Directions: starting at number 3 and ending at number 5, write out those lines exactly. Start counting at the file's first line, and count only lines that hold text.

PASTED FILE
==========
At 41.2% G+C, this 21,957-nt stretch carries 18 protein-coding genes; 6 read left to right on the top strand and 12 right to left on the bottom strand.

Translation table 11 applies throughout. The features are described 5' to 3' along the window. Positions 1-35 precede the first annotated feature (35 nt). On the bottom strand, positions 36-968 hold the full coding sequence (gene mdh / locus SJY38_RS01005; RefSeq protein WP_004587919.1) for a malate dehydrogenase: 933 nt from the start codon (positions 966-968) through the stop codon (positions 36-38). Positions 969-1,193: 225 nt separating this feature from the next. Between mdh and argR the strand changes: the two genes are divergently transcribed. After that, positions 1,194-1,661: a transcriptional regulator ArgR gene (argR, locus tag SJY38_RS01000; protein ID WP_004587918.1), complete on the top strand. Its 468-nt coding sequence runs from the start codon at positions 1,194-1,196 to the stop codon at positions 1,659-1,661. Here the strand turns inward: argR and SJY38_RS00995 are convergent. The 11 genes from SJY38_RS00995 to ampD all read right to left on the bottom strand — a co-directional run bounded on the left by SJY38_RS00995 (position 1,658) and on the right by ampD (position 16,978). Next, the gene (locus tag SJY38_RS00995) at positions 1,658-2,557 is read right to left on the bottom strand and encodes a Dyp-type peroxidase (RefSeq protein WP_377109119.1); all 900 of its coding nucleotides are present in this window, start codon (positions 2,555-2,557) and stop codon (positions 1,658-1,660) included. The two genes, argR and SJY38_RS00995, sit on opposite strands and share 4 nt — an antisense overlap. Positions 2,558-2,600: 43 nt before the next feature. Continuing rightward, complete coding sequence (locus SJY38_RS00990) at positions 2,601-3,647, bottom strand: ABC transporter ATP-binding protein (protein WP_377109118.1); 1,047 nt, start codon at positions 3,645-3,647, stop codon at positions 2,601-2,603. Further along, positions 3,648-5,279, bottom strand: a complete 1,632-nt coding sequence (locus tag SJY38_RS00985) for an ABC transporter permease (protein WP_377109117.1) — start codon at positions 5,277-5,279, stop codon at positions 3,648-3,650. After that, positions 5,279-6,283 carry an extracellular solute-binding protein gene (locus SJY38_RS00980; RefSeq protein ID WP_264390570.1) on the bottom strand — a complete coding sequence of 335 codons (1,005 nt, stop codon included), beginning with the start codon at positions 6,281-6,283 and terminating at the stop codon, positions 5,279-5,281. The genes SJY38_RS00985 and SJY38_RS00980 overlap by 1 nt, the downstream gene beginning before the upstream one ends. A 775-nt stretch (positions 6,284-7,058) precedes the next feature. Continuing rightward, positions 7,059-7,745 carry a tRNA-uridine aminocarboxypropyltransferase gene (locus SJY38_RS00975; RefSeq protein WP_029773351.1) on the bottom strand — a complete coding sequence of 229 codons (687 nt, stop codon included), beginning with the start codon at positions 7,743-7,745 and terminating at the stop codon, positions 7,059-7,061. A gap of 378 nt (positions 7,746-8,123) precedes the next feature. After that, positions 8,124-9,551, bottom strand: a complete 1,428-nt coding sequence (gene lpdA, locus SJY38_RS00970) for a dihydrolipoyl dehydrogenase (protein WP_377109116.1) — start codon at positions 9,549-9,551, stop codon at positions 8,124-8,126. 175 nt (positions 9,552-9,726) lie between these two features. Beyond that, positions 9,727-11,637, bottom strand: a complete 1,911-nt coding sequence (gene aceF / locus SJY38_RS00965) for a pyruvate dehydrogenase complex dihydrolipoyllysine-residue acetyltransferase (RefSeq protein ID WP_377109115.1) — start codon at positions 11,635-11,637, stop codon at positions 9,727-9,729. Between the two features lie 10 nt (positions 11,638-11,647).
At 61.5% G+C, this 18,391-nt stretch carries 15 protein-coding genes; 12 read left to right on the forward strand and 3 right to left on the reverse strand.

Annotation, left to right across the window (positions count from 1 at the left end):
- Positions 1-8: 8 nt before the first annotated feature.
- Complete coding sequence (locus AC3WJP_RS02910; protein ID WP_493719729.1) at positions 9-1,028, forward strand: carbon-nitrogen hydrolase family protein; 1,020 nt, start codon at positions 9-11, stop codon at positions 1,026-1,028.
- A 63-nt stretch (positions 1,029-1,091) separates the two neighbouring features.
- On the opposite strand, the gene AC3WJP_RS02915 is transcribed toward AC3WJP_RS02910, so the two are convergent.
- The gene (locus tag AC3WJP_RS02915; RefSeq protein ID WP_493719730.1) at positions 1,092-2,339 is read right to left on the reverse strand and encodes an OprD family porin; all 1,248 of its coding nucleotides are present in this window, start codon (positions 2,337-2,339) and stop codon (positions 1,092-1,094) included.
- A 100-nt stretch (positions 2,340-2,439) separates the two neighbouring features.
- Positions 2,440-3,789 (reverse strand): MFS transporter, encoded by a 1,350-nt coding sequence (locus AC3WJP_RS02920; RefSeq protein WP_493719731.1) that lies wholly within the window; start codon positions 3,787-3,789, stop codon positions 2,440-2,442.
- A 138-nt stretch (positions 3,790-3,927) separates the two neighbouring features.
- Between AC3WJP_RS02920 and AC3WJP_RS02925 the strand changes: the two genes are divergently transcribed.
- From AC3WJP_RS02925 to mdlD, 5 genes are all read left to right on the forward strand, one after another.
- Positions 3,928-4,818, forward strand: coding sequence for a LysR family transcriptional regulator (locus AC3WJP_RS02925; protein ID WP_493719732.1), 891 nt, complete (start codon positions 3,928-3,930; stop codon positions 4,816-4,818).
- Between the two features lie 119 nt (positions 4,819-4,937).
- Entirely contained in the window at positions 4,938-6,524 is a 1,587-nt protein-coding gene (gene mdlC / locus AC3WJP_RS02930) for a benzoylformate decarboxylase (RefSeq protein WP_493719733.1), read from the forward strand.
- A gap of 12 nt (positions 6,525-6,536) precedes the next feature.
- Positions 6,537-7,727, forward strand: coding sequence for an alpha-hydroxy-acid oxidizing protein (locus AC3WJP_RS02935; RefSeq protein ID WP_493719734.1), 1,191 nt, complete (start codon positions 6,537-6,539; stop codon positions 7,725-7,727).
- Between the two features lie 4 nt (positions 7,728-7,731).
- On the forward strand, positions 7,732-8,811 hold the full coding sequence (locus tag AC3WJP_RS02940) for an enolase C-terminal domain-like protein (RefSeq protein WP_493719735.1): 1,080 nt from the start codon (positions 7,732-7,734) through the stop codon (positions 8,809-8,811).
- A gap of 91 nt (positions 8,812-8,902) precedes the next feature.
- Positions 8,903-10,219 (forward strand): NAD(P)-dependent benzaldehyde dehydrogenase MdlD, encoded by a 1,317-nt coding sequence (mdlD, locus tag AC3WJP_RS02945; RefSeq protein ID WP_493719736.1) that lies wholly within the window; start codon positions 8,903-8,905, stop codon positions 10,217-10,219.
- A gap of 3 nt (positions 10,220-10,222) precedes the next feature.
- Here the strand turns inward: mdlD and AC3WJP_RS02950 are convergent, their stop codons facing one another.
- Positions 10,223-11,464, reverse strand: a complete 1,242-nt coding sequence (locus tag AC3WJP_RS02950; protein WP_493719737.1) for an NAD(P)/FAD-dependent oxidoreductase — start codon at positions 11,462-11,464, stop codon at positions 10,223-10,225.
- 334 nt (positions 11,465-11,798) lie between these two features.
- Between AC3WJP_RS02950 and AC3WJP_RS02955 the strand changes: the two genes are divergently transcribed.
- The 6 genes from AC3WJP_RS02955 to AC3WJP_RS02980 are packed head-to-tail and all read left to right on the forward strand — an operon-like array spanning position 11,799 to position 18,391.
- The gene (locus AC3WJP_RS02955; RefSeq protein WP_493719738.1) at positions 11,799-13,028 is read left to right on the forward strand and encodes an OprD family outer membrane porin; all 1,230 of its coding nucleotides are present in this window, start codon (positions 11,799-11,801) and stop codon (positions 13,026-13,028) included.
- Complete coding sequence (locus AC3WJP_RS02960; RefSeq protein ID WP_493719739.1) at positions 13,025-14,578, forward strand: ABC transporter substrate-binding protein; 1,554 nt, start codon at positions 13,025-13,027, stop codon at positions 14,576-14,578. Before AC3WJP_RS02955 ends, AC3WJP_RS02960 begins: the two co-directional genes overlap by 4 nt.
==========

At 61.5% G+C, this 18,391-nt stretch carries 15 protein-coding genes; 12 read left to right on the forward strand and 3 right to left on the reverse strand.

Annotation, left to right across the window (positions count from 1 at the left end):
- Positions 1-8: 8 nt before the first annotated feature.